When a family member receives a diagnosis of a mental illness, there is an emotional cost, often in the form of anxiety, that is often felt by family caregivers.
In a new study, researchers at Case Western Reserve University School of Nursing found anxiety is high for the primary caregiver at the initial diagnosis or early in the course of the illness and decreases over time.
“This finding is significant,” said Jaclene A. Zauszniewski, Ph.D., R.N.-B.C., F.A.A.N., the study’s corresponding author.
She attributes the differences to possibly two factors: the family member becomes more stable with treatment or medication, or the caregiver learns to adapt or cope with the situation over time.
The study also found that women new to caregiving tended to get depressed and angry more than those who provided care for some time. Anxiety symptoms were greater for Caucasians than African-Americans.
The findings are based on responses from 60 female caregivers, age 18 to 65, about their experiences when caring for a family member with anxiety, bipolar disorder, severe depression, or schizophrenia.
“The study represents initial steps to examine the connection between caring for a family member with a mental illness and the emotional toll it takes on caregivers — most of whom are women,” Zauszniewski said.
The more educated the caregiver, the more resilient to emotional distress and the more likely the person was to find helpful resources, the study concluded.
And sisters of the people being cared for reported feeling less anxious than caregivers who were the patient’s mother, aunt, cousin, daughter, wife, or grandmother.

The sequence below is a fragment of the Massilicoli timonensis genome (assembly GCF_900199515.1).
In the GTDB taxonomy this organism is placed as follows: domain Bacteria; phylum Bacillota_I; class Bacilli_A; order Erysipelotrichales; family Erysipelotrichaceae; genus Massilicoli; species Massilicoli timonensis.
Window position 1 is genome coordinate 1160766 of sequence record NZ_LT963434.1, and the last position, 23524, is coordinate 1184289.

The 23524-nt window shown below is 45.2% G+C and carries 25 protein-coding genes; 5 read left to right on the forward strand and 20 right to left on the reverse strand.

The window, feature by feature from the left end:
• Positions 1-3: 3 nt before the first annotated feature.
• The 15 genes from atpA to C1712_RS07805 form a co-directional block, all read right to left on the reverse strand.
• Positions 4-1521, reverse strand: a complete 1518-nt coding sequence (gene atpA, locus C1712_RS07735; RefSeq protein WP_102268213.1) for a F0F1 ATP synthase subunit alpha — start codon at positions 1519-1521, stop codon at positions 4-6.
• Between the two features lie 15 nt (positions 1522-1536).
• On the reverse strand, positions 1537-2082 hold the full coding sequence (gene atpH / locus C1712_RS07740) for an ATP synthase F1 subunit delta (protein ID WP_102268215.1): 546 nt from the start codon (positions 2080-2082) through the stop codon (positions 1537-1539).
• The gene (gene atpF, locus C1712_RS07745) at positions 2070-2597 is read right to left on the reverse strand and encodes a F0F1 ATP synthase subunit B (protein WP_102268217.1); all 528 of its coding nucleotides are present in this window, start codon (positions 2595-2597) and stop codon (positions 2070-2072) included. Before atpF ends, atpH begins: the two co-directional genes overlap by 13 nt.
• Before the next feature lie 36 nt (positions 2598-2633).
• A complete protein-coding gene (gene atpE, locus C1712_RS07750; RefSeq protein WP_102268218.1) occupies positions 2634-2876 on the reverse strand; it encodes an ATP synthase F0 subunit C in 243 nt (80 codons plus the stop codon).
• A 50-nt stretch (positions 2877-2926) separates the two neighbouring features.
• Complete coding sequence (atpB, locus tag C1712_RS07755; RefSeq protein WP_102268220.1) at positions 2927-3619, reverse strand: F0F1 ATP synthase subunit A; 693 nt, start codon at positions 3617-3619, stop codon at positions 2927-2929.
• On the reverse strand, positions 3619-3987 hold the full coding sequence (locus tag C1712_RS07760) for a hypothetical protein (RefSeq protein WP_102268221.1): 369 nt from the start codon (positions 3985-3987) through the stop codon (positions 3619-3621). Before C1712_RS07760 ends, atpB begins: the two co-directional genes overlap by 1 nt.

Caring for the caregiver and for the cared-for is expected to be a significant issue as the population ages and Baby Boomers become elderly.
The researchers recruited women through flyers posted in Northeast Ohio social service agencies, churches, coffee houses, libraries, and other places.
Each caregiver responded to 10 questions about her negative emotions experienced during the two weeks leading up to an assessment, called the Emotional Symptoms Checklist, that Zauszniewski developed to monitor an individual’s emotional state.
The caregivers also provided the age, diagnosis, and other information of the family member with the mental illness.
The women caregivers had an average age of 46, while the cared-for person was, on average, 37. The breakdown in diagnoses was: schizophrenia (45 percent), bipolar disorder (45 percent), depression (five percent), and anxiety (one percent). The average length of suffering from mental illness was a little more than 11 years.
Sixty percent (or 36) of the mentally ill family members did not live with their caregivers, who were primarily their mothers.
Yet 68 percent of the caregivers provided direct support through the individual daily activities and reported being more angry. About one-third of the individuals with mental illnesses received indirect care, such as support and encouragement by the woman caregiver.
While the study focused on African-American and Caucasian women, Zauszniewski said a larger long-term study that includes the emotional distress of Latino women would provide a broader look at the experiences of caregivers. A future study would also examine a caregiver’s emotional state over a longer period of time.
Based on her findings, Zauszniewski believes more attention should be paid to how the stress of caring for a mentally ill family member affects the entire family.
She called for interventions for families and education for future nurses that could benefit both the caregiver and the cared-for individual with mental illness.
The results were recently published in the Archives of Psychiatric Nursing.
Source: Case Western Reserve University